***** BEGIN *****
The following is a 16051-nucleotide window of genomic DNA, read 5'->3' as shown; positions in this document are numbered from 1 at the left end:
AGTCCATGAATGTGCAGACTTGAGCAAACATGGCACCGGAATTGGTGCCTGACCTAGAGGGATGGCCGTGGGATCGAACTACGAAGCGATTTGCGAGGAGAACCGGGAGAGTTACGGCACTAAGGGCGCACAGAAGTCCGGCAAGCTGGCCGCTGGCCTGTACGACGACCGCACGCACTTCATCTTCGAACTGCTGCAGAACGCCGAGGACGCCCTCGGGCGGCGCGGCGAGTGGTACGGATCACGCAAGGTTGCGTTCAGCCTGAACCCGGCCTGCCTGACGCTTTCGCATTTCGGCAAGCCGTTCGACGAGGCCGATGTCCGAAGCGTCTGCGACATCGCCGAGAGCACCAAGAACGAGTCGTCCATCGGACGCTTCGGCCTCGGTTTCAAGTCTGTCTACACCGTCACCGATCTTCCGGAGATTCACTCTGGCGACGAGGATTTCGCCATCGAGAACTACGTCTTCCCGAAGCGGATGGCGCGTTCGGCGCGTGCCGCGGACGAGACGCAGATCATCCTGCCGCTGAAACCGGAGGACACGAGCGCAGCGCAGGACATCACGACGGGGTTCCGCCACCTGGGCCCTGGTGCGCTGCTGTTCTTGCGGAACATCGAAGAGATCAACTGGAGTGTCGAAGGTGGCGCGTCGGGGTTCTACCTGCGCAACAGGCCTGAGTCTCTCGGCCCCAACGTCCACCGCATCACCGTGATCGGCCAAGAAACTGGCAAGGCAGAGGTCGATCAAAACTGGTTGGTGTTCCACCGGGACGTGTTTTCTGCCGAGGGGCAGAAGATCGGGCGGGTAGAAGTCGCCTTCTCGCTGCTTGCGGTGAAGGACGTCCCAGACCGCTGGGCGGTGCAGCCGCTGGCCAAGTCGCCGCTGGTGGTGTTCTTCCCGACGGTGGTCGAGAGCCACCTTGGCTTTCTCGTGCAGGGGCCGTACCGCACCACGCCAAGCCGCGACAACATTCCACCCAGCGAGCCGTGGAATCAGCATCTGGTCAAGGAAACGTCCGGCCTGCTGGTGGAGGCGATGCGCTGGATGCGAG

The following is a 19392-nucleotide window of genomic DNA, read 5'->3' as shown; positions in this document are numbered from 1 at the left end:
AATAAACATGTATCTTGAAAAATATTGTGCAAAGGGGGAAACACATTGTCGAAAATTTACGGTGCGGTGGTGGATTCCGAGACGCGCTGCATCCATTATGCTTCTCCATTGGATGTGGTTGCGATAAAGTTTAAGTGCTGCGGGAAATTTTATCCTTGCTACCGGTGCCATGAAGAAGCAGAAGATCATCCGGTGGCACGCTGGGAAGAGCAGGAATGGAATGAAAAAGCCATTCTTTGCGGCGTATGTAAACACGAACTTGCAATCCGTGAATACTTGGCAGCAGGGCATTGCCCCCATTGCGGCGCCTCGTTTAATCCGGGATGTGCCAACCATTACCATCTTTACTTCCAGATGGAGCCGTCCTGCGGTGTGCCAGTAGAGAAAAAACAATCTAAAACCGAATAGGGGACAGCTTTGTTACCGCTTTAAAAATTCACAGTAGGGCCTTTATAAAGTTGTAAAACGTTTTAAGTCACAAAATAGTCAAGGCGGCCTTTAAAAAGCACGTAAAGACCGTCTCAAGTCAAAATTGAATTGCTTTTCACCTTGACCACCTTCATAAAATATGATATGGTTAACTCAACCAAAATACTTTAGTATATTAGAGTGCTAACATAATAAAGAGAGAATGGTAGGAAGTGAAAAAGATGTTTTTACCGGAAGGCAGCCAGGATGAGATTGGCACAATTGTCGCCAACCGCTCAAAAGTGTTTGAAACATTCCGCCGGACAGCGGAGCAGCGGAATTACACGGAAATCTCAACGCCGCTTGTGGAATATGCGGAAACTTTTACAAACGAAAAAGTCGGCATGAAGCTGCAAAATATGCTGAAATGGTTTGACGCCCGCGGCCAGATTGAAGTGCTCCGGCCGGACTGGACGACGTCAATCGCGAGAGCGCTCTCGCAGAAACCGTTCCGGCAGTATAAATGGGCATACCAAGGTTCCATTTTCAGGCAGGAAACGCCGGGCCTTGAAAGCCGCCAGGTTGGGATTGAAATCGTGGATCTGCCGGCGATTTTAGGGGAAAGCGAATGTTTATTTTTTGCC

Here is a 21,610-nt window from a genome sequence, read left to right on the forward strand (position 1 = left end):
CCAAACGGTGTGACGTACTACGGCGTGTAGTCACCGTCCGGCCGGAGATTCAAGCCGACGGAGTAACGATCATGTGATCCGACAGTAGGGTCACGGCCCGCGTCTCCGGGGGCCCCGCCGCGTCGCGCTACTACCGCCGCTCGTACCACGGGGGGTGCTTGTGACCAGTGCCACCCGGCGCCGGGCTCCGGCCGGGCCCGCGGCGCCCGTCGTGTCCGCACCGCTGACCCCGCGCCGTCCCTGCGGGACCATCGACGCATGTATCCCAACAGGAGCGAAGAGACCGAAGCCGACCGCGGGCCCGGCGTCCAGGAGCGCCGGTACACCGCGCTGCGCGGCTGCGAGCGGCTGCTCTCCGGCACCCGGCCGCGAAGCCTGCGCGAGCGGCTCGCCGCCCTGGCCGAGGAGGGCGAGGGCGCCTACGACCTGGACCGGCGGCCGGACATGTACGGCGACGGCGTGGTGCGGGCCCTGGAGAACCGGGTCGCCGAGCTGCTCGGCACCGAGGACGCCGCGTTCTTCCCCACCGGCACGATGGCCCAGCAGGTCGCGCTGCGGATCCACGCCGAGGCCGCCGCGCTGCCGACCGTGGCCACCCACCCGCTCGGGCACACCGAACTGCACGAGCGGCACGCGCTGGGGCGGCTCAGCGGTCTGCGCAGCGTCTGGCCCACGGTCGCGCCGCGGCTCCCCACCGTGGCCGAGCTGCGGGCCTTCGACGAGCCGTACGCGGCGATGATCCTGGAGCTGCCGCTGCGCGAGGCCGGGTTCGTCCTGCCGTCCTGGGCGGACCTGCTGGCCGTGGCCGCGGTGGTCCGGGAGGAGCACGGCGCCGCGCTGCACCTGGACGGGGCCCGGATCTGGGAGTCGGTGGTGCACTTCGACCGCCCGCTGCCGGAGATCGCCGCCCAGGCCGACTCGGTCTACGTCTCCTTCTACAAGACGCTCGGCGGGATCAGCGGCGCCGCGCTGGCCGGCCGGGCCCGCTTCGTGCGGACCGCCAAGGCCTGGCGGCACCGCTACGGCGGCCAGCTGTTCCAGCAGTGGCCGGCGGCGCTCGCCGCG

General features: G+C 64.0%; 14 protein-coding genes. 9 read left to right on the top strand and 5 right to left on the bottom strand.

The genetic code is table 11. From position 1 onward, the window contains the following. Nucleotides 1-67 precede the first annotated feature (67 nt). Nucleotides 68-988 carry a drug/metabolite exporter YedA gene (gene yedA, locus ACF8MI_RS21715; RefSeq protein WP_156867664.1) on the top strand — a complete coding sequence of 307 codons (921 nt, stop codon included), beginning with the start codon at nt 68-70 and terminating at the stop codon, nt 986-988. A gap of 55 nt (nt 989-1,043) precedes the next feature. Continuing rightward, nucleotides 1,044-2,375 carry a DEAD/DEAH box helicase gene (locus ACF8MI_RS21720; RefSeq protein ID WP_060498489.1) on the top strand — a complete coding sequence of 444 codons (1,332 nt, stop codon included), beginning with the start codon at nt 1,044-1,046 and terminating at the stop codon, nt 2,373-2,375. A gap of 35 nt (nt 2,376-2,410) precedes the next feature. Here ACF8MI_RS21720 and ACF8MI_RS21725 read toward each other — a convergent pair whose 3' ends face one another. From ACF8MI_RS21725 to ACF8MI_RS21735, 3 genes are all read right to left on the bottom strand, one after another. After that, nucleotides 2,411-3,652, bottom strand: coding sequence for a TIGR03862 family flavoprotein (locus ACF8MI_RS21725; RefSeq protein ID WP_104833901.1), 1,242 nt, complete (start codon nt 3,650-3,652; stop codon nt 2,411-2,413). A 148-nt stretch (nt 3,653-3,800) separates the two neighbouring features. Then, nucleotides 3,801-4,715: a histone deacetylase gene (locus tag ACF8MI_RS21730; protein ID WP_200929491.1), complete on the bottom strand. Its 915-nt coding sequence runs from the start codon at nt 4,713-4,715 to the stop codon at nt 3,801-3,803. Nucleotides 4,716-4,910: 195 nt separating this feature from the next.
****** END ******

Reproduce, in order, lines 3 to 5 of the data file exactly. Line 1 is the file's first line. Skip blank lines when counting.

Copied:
The following is a 19392-nucleotide window of genomic DNA, read 5'->3' as shown; positions in this document are numbered from 1 at the left end:
AATAAACATGTATCTTGAAAAATATTGTGCAAAGGGGGAAACACATTGTCGAAAATTTACGGTGCGGTGGTGGATTCCGAGACGCGCTGCATCCATTATGCTTCTCCATTGGATGTGGTTGCGATAAAGTTTAAGTGCTGCGGGAAATTTTATCCTTGCTACCGGTGCCATGAAGAAGCAGAAGATCATCCGGTGGCACGCTGGGAAGAGCAGGAATGGAATGAAAAAGCCATTCTTTGCGGCGTATGTAAACACGAACTTGCAATCCGTGAATACTTGGCAGCAGGGCATTGCCCCCATTGCGGCGCCTCGTTTAATCCGGGATGTGCCAACCATTACCATCTTTACTTCCAGATGGAGCCGTCCTGCGGTGTGCCAGTAGAGAAAAAACAATCTAAAACCGAATAGGGGACAGCTTTGTTACCGCTTTAAAAATTCACAGTAGGGCCTTTATAAAGTTGTAAAACGTTTTAAGTCACAAAATAGTCAAGGCGGCCTTTAAAAAGCACGTAAAGACCGTCTCAAGTCAAAATTGAATTGCTTTTCACCTTGACCACCTTCATAAAATATGATATGGTTAACTCAACCAAAATACTTTAGTATATTAGAGTGCTAACATAATAAAGAGAGAATGGTAGGAAGTGAAAAAGATGTTTTTACCGGAAGGCAGCCAGGATGAGATTGGCACAATTGTCGCCAACCGCTCAAAAGTGTTTGAAACATTCCGCCGGACAGCGGAGCAGCGGAATTACACGGAAATCTCAACGCCGCTTGTGGAATATGCGGAAACTTTTACAAACGAAAAAGTCGGCATGAAGCTGCAAAATATGCTGAAATGGTTTGACGCCCGCGGCCAGATTGAAGTGCTCCGGCCGGACTGGACGACGTCAATCGCGAGAGCGCTCTCGCAGAAACCGTTCCGGCAGTATAAATGGGCATACCAAGGTTCCATTTTCAGGCAGGAAACGCCGGGCCTTGAAAGCCGCCAGGTTGGGATTGAAATCGTGGATCTGCCGGCGATTTTAGGGGAAAGCGAATGTTTATTTTTTGCC

Here is a 21,610-nt window from a genome sequence, read left to right on the forward strand (position 1 = left end):